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Sunday 1 September 2024 Trinity 14, Twenty-second in Ordinary time, Proper 17

Beyond Rules and Traditions: Embracing the Heart of God’s Law

Deuteronomy 4:1-2, 6-9; Mark 7:1-8, 14-15, 21-23


By Svetlana Khobnya

Senior Lecturer in Biblical Studies, Nazarene Theological College

Context: a diverse Christian congregation with members from various age groups and backgrounds, with different Christian experience

Aims: to explore the significance of the laws and traditions in shaping human behaviour that we draw from Jewish history; to grasp Jesus’ call to understand the deeper meaning behind them; and to ask the question of what this means for us today

In all times and generations, nations and societies operate by a set of rules, designed and intended to keep order, to provide a sense of comfort, and to offer some sort of stability. One of the earliest written legal codes known to us, the Code of Hammurabi, comes already from the eighteenth century B.C.E. It prescribes the standards for commercial interactions and sets fines and punishments to meet the requirements of justice.


The Deuteronomy reading (chapter 4) is another vivid example of the role of law. Deuteronomy presents statues and ordinances spoken by Moses to the people of Israel, famously known as the Torah (instruction, rule, or law). It offers a categorical rule of life for the Jews in all spheres of existence. Its significance is determined not only by the content of the rules but also by the authority of the document that is supposed to draw people closer to God.


Later, more oral traditions were added to the law to spell out further implications and applications of the law itself. These traditions were meant to safeguard the observance of the law.


However, when traditions are raised to a level of self-sufficiency, they negate the real purpose of the law. Also, when the law becomes a means to reach selfish ambitions, it loses its divine purpose. And this is the problem that Jesus addresses in Mark 7:1-23 when his disciples are accused of breaking some traditions.


On the surface, the incident between Jesus and the Pharisees centres on the disciples not adhering to elders’ traditions, specifically eating with unwashed hands. Yet, beneath the surface, the Mark narrative raises a more significant issue: the superiority of Jesus’ authority and the transformative nature of his teaching.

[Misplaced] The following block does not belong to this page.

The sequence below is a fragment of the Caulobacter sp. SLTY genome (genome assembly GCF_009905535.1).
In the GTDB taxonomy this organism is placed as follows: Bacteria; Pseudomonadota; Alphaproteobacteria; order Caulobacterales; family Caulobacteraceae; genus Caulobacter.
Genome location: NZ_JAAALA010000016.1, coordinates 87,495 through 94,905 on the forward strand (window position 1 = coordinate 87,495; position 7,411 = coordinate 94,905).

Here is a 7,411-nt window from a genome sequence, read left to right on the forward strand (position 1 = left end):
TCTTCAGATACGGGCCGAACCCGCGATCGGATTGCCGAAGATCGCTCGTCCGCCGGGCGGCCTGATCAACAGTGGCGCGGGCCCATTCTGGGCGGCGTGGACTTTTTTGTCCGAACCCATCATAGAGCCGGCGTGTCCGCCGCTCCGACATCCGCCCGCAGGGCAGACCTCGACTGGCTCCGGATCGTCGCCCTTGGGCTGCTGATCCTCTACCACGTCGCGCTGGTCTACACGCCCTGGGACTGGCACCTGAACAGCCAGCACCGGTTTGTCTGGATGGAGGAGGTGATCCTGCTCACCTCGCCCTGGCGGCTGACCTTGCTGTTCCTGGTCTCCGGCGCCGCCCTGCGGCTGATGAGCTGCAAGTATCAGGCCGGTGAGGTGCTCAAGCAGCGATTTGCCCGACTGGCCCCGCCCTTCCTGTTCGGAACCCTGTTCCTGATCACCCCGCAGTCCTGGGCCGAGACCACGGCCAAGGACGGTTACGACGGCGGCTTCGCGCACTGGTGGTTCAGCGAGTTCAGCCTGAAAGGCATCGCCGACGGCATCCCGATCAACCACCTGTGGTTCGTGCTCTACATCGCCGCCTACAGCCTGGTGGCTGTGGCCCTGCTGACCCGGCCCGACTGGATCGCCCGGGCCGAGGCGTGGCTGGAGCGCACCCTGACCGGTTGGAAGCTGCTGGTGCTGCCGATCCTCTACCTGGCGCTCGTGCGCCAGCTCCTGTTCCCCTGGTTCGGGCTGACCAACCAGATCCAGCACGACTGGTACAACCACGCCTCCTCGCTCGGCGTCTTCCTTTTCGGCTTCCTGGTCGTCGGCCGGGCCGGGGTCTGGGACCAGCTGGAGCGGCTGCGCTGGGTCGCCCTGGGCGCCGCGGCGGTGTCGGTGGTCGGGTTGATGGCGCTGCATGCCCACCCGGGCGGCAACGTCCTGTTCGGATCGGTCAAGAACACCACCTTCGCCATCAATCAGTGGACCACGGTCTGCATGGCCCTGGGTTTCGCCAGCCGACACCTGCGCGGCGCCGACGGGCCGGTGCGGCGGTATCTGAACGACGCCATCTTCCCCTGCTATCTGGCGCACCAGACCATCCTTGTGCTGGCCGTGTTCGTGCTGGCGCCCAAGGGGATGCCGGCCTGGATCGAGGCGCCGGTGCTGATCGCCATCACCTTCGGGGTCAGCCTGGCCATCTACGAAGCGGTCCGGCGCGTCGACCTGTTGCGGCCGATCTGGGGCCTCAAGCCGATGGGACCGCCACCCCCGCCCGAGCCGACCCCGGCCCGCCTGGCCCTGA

Let us admit that there is nothing wrong with honouring the traditions of the elders; and, certainly, it is only healthy to wash our hands before we eat. In fact, nowhere does Jesus seem to object to these practices. Moreover, Jesus observes Jewish customs on several occasions: he attends synagogue (Luke 4:16), joins festivals (Luke 2:41), fasts (Matthew 4:2) and even wears clothes with ‘fringes’ on the edges (Mark 6:56) in accordance with Numbers 15:38-41.


His answer simply suggests that it is not following the traditions that determines the identity of God’s people but actually knowing what the traditions point to and, therefore, applying them responsively as a way to learn how to love God and each other.


First, drawing from Isaiah Jesus reminds us that no human teaching and no outward piety could substitute a true devotion to God. This is a matter of heart that involves searching for God’s will in everything we do; testing our habits, regulations, and assumptions against God’s word in Scripture. We may appreciate our established good traditions and routines, but we are also to adjust them in the light of new changing circumstances so that our traditions continue to serve God’s good purposes and not the other way around.


Second, Jesus calls us to listen to him. His teaching is superior to any other law or tradition. If external markers or certain appearances are seen as one’s belonging to God, or, on the contrary, if any apparent labels are seen as barriers to serving God, Jesus shifts the focus to internal motivation. What we eat even with hands not properly washed does not make us unworthy of living in God’s presence. Serving God is not contingent on social position; on adherence to certain religious traditions; on ethnicity, gender, or race. True people of God are those who do God’s will. Again, this is reflected in the disposition of our heart and purity of our intention. Bad intentions produce evil actions. A heart set on God produces a life consistent with God’s mercy and goodness toward one another.


If we fail to adopt a mind-set different from some of the Pharisees and scribes who merely critiqued those earnestly trying to follow Jesus, we risk becoming such critics ourselves. Instead, let us strive to be helpers, friends, and supportive brothers and sisters, committed to building one another up in love as we all seek to faithfully follow Christ.


We must create a space in our hearts for God to work – a space where we genuinely listen to his guidance. This is a space where we absorb God’s direction and, in turn, allow him to guide our actions and deeds in the world around us.

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